But a moment’s thought will reveal that the whole notion that having some kind of unspecified “permission” makes everything alright is a red herring. Fiedler obviously didn’t have permission to do what he did, but it wouldn’t matter if he had, because no one can give you permission to behave unethically, immorally, or unscrupulously. That’s why I compared Fiedler’s excuse to the kinds of excuses made during the Nuremberg trials. German officers gave similar excuses for their immorality. They blamed it on someone else. They said someone had given them “permission” to behave immorally and unethically. You don’t have to be a philosophy major to see that that logic is fallacious. It was then, is now, and always will be. Someone can’t give you “permission” to do bad things. It doesn’t matter who you are, who they are, or what the circumstances are. You and you alone are responsible for any and everything you say and do. That’s the bedrock foundation of all ethical conduct. You can’t shift the blame.
Want to hear a story? Years ago at Boston University I was asked to sit in on another professor’s classes by a university administrator so that he could “build a case” to get the professor fired, even though he was tenured. The administrator asked me to submit a negative report about the professor’s teaching and research and told me that that would be enough to force the professor out. He told me what he wanted me to do and how to do it—the conclusion I was supposed to come to and the information I was supposed to cite to justify terminating the professor. (This kind of event provides a little insight into Boston University’s treatment of its faculty, by the way; but that’s a subject for another time.) I refused to do it because it was unethical. It was unfair. It was slanted. I could have made the administrator very happy if I had done what he wanted, what he not only gave me “permission” to do, but more or less ordered me to do. But that’s not the way ethics works. I am responsible for anything I do. You are responsible for anything you do. Fiedler is responsible for what he does. I, you, and he can’t blame it on someone else. It doesn’t matter who gives you permission to do something; what you do is on your own soul.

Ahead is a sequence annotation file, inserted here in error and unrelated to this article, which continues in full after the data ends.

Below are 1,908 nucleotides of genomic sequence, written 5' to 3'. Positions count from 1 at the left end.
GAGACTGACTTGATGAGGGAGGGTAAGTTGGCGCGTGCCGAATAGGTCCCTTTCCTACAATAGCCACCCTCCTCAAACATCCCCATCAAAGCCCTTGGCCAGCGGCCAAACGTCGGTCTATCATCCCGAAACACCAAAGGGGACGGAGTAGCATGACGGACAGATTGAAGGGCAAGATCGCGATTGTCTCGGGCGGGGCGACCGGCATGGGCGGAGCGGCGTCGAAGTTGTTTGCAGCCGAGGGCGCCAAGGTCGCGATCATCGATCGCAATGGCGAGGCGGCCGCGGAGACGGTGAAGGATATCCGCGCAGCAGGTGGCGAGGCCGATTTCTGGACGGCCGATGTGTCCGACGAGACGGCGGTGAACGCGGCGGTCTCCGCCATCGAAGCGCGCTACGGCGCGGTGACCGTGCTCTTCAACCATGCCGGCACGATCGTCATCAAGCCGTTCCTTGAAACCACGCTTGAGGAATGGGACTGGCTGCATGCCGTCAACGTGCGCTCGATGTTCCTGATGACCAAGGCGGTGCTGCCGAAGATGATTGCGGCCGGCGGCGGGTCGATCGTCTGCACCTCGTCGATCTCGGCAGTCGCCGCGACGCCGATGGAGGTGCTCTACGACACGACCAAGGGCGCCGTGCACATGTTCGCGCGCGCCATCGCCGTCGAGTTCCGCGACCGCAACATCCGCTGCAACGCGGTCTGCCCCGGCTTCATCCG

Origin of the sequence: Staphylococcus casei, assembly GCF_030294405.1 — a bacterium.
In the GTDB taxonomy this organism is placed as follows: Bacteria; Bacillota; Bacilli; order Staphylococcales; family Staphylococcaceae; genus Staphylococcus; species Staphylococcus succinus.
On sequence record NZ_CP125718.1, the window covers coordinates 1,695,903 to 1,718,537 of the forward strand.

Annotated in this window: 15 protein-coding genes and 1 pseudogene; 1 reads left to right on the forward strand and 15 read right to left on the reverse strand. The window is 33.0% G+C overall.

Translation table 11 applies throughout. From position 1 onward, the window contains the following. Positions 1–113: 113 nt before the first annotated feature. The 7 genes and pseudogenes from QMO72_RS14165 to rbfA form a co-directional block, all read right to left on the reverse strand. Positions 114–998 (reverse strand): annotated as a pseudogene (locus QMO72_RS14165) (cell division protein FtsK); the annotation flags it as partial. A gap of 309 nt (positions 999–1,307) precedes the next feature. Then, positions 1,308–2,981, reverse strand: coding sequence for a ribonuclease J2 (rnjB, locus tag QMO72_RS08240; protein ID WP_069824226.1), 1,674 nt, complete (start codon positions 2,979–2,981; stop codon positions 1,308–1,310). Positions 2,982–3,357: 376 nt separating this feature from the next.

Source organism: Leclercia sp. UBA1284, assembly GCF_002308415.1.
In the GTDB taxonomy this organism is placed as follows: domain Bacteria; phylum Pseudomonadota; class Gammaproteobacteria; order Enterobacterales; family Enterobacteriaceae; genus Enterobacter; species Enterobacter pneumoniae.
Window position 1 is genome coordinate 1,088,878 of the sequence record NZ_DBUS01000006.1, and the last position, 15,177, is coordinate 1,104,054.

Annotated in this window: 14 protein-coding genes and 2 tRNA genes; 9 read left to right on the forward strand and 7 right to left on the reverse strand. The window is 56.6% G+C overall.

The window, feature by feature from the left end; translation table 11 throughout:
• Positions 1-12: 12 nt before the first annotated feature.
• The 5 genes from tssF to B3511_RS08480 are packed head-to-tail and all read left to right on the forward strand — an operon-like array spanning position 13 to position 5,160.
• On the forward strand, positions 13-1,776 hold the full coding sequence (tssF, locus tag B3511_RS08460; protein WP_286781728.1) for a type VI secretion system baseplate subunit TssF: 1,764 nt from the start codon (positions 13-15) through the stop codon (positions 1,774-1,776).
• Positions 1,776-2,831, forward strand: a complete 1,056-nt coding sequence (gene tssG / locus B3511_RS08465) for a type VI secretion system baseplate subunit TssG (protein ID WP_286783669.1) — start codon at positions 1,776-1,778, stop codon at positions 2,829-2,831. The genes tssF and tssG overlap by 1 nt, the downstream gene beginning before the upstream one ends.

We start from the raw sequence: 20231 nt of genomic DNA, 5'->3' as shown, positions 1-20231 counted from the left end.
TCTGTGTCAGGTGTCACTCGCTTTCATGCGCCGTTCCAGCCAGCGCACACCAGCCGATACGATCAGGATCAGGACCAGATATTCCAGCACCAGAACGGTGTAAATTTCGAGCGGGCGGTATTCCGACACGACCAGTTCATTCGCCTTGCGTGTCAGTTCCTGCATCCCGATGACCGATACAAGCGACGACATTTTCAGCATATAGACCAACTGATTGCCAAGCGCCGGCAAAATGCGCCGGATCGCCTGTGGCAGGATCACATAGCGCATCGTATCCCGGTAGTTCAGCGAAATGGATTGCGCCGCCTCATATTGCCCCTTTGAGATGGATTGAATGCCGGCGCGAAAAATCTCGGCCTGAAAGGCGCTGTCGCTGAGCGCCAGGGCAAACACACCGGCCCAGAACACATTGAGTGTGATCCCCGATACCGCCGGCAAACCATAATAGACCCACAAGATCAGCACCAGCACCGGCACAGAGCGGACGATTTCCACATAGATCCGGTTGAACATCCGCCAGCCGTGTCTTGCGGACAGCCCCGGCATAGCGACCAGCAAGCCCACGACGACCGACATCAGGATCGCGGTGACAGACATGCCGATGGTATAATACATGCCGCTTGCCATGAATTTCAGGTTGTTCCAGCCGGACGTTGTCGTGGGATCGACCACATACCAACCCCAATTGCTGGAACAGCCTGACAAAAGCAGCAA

Fiedler acted immorally and unethically, in violation of fundamental assumptions about basic rights to privacy and confidentiality in someone’s personal life and sex life. It wouldn’t change anything if the Pope gave him “permission.” Unethical behavior is unethical behavior.
Question: A handful of readers pointed out that Fiedler’s conduct was not unique. Over the past three decades, a number of tabloid journalists have indulged in similar violations of privacy, similar surveillance operations, similar attempts to dig up dirt about peoples’ sex lives.
Answer: Yes. Exactly. As Matt Bai argues in his book, Fiedler helped to pioneer the “tabloidization” of American journalism. That’s what Bai’s book is about. At least in part, we have Fiedler to thank for the world we now live in. What a legacy.
But when unethical journalists do this we at least have the good sense to label them as tabloid journalists, and to treat them as disgraces to their profession. Professional journalists conduct interviews; professional journalists read documents; professional journalists attend public meetings. It’s hard and time-consuming work. Of course there are always a few scummy people who do the kind of things Fiedler and his buddies did—who try to dredge up embarrassing information about peoples’ sex lives; who hide in the bushes and try to trap and surprise their prey with embarrassing personal questions. They are tabloid journalists. But we don’t appoint them as Professors of Journalism or Deans. We don’t put them in a position to mentor and teach students their sleazy methods, we don’t set them up as examples for students to emulate.
Question: Some of these events date back in time. Are they still relevant?
Answer: Fiedler’s appointment to these major administrative and academic posts took place in the recent past, and he was promoted to Professor of Journalism only a couple years ago. This isn’t ancient history. And I'm not talking about events in the past; I'm talking about his current values, his present journalistic views and ethics, the example and experience he represents right now to students and advisees, the violations of privacy he still subscribes to and defends, the ethical blindness that still defines him.
Question: How do you know Fiedler hasn’t changed his views of journalistic conduct and ethics?
Answer: That’s easy. He has said that he hasn’t. He has said it many times to many different people over the course of many years. He told Matt Bai and has repeated to any and everyone who has asked him about any of these or other similar events, right up to the present moment, that he sees absolutely nothing wrong with anything he or his buddies did. He sees nothing wrong with these ethical violations, this trampling on peoples’ rights, this prying into their lives. He sees nothing wrong with trailing a young woman or secretly lurking in the bushes on the lawn where someone lives. He sees nothing wrong with digging up information about someone’s sex life to destroy them. He has learned nothing, regrets nothing, and has changed nothing about his views.